The Trade Union Congress have sent me the full letter (download here) which Education Secretary Michael Gove sent to its leader Brendan Barber in relation to a complaint about seemingly homophobic booklets distributed to Roman Catholic schools in Lancashire. The letter which Mr Barber sent to Mr Gove is here.
I complained in this post that the excerpt of the response published by The Observer appeared to misunderstand the provisions of the Equality Act which apply to schools. I also said that the quote in the article could have been out of context. In short, it was. Here is the full paragraph, which presents a much fairer representation of the law:
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In the news
Religion and the State
Following on from last week’s ruling from the High Court that Christian prayers held before a council meeting were unlawful, the Court of Appeal this week upheld a ruling that two Christian hotel owners had discriminated against gay clients by not offering them a double room.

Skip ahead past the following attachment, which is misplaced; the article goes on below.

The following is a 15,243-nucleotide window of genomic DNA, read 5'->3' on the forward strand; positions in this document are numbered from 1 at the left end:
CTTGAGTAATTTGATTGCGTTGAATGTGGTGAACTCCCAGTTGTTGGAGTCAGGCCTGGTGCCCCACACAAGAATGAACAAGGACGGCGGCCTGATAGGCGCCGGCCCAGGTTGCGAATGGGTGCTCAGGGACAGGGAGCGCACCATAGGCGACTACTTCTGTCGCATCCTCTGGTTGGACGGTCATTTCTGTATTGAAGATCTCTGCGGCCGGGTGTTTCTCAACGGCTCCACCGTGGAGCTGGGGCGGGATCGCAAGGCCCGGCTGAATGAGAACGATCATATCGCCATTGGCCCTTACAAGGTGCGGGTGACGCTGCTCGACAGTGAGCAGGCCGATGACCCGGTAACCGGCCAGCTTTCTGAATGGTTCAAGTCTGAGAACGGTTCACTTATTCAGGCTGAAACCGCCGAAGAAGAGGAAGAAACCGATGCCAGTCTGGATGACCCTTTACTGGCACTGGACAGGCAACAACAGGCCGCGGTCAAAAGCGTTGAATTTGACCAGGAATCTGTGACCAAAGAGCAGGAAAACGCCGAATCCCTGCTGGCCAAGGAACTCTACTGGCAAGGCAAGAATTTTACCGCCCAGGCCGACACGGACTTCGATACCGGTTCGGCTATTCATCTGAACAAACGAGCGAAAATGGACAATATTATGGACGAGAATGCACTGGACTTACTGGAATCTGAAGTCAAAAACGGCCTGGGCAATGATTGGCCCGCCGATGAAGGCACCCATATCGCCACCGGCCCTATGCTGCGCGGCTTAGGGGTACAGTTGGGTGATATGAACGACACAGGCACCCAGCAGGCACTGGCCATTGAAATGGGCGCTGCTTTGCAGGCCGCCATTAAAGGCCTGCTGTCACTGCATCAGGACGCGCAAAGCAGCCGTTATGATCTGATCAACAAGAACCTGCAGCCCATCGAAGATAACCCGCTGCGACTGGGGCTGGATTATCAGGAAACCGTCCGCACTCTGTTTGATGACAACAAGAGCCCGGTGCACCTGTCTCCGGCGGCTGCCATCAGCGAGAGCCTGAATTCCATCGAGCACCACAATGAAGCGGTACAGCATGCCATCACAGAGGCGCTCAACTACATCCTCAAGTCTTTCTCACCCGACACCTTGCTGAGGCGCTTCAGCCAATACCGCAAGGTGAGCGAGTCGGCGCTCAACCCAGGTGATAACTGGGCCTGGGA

In yet other news, the Education Secretary Michael Gove is embroiled in a row concerning the distribution in schools of a booklet containing homophobic material. In response to complaints, Gove has insisted that the education provisions of the Equality Act 2010 do not extend to the content of the curriculum. For an analysis of why Gove is incorrect on this score, see Adam Wagner’s post.
Updated, 20 Feb 2012 | Following the news recently it would seem that the UK is convulsed by a raging battle between religious observers and, in the words of Baroness Warsi, militant secularists. On the same day, the High Court ruled that Christian prayers held before a council meeting were unlawful, and the Court of Appeal upheld the decision of the High Court that two Christian hotel owners had discriminated against gay clients by not offering them a double room.
Today’s spat, according to The Guardian, involves a letter sent to the Education Secretary Michael Gove by the Trade Union Congress leader “expressing alarm that a booklet containing “homophobic material” had been distributed by a US preacher after talks to pupils at Roman Catholic schools across the Lancashire region in 2010.” From the quotes provided in The Observer, the book sounds pretty offensive: